Calcaneonavicular coalition or tarsal coalition is a condition that mainly affects children with severe stiff or flat feet. It is a condition where there is an abnormal connection between two or more tarsal bones. The coalitions can occur between bones that do not have joints between them. Some people with the condition do not feel any pain and others feel pain when there is any movement between the connected bones. The result is a stiff and immobile midfoot or hindfoot.
The condition is usually inherited. It occurs when the bones in the foot do not develop properly in the womb. Other causes include arthritis, infections, and injuries to the area.
The majority of people with a tarsal coalition are born with it. However, the symptoms do not appear until the bones start to mature. It happens when one is between 8 and 16 years. For some, they do not experience the symptoms until they get into their adult years. Here are the most common Calcaneonavicular coalition symptoms:
Tarsal coalitions diagnosis is through physical examinations of the ankle and foot. An accurate medical history also helps to identify if the condition is inherited. You can also get diagnosed through X-rays. MRI and CT scan also come in handy in verifying the diagnosis and find out the type of coalition, the location, and the joints affected.
The treatment options for this condition are numerous and includes both surgical and non-surgical options. The treatment options are determined based on the extent of the condition.
Non-surgical treatment options include:
Surgical Treatment- Arthroscopy
If these options do not work, surgery might be necessary. Arthroscopy is a minimally invasive surgery to correct the condition. The technique has a quick recovery time and a follow-up for the next 12 months. The skin incision is supposed to be superficial. The incision is followed by blunt dissection of the subcutaneous tissue to prevent any nerve damage from occurring. Complications that might arise include hematoma, neuroma, and infections.
To begin with, the patient is installed in dorsal decubitus and a cushion placed under the ipsilateral buttock. At the foot of the limb, a pneumatic tourniquet is applied. To perform the surgery, you need to have the image identification at three-quarters of the incidence.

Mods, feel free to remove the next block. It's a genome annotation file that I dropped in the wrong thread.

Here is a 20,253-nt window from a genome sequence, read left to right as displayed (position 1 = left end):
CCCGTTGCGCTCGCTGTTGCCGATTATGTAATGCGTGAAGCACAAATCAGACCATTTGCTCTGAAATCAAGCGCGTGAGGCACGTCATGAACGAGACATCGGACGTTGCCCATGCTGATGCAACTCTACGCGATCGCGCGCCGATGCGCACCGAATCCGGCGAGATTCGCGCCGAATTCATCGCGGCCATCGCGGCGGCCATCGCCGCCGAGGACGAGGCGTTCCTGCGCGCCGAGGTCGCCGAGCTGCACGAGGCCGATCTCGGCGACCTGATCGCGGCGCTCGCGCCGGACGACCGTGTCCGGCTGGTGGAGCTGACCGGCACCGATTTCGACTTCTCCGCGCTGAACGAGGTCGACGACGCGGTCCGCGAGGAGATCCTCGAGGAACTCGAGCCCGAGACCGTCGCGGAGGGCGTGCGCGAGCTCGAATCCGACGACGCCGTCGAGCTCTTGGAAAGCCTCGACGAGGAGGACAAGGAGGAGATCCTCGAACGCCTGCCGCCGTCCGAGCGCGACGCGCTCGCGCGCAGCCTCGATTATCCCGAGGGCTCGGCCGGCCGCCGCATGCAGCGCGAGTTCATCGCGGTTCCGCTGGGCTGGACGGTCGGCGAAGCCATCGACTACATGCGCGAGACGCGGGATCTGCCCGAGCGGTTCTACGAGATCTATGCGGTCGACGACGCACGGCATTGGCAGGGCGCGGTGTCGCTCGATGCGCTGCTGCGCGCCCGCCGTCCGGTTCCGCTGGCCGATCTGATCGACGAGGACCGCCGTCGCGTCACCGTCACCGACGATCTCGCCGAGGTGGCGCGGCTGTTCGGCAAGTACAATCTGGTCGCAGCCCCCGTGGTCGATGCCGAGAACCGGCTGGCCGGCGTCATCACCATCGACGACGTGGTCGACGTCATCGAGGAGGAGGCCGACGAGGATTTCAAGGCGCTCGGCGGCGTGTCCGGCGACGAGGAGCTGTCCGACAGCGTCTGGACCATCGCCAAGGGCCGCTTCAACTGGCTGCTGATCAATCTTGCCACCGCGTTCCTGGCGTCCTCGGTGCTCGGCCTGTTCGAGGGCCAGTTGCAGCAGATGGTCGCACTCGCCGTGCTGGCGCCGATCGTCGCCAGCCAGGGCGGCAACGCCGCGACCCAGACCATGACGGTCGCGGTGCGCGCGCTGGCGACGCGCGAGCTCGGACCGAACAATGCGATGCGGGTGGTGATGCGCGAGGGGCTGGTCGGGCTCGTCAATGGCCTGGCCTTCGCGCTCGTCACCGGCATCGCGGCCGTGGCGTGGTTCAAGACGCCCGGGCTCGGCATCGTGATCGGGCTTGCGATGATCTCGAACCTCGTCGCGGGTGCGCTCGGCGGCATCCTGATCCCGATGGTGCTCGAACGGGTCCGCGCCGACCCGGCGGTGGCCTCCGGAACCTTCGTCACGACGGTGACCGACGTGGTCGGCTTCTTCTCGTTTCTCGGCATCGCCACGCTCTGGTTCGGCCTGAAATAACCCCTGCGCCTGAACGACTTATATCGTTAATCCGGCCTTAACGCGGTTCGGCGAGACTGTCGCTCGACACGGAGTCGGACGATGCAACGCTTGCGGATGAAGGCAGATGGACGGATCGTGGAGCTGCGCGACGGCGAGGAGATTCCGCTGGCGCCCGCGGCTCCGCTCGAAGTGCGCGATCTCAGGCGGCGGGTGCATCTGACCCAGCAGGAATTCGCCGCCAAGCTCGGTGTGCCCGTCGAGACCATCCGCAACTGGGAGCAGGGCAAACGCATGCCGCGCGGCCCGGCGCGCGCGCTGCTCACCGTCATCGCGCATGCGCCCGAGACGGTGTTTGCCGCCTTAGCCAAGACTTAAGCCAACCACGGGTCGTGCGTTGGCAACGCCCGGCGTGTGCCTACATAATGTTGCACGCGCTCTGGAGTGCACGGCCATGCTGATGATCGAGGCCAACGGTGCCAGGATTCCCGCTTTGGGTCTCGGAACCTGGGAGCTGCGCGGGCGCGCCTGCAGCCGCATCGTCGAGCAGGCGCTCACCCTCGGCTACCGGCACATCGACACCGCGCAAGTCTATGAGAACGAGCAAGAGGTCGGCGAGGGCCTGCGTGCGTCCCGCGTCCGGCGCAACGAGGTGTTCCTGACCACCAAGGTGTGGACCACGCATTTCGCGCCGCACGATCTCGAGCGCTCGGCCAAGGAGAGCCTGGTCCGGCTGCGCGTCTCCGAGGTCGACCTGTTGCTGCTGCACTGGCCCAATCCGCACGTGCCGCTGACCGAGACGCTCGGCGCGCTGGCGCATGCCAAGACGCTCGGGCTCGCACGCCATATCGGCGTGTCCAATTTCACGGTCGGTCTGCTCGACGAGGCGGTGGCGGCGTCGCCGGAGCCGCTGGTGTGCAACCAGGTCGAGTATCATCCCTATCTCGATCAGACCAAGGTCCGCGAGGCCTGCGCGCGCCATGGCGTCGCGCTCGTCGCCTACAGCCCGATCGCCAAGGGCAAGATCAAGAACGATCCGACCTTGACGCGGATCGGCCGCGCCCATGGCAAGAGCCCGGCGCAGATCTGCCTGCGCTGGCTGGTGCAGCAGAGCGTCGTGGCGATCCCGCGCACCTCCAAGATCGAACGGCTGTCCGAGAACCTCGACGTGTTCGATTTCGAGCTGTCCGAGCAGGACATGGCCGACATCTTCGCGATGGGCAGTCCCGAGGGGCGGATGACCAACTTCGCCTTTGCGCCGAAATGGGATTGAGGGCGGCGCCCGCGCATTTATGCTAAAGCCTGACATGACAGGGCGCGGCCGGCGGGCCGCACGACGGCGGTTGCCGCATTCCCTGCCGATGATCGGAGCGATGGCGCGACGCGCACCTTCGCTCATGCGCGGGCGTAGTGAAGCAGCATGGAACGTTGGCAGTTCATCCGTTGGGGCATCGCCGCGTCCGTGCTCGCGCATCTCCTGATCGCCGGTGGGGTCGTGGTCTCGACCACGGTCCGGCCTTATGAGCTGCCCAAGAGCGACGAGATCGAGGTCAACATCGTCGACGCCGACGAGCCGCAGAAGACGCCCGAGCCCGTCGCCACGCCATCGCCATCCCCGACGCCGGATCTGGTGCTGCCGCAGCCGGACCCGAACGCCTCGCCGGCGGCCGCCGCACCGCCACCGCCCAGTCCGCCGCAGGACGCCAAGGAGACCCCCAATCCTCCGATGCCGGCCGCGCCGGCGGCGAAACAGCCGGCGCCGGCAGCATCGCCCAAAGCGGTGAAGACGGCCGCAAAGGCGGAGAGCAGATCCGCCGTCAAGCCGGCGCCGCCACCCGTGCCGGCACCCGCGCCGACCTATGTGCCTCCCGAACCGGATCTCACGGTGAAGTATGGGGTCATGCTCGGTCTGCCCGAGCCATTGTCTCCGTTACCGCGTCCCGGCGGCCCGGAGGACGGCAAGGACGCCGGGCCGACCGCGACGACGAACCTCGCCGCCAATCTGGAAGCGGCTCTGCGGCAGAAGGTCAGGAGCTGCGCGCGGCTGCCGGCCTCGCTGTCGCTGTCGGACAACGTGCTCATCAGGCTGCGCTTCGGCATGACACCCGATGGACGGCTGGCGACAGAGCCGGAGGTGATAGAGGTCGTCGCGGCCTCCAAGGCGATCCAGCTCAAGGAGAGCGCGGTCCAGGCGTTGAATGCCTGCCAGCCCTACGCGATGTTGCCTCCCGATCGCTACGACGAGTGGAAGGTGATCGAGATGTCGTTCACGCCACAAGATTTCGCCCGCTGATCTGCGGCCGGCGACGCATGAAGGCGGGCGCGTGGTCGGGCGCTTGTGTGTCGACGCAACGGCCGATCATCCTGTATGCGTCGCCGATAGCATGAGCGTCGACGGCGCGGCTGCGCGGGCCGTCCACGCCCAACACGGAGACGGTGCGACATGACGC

The steps involved in arthroscopy are as follows:
For children between 11 and 15 years, the surgery takes between 63 to 94 minutes, and full recovery is attained after 12 months of follow-up treatment. It is recommended that the condition is treated early enough when one is still a child to aid in quick recovery.
After surgery, there is follow-up care for the next 12 months. After surgery, you can start postoperative active and passive foot mobilization procedures. This should be followed by gradual resumption to weight-bearing based on the pain tolerance of the individual. All this is done during physiotherapy until there is full recovery.
Calcaneonavicular coalition pain in children can reduce their movements and lead to stiff ankle and foot movements. The condition can be treated by the use of non-invasive methods if not severe. If non-invasive treatments do not work, the only option is to undergo surgery. If you or your loved ones have Calcaneonavicualar Coalition, you can contact Gurnee Podiatry & Sports Medicine and get help from Dr. Schoene and his team. Also if you have additional information about the condition, you can mention it in the comment section below.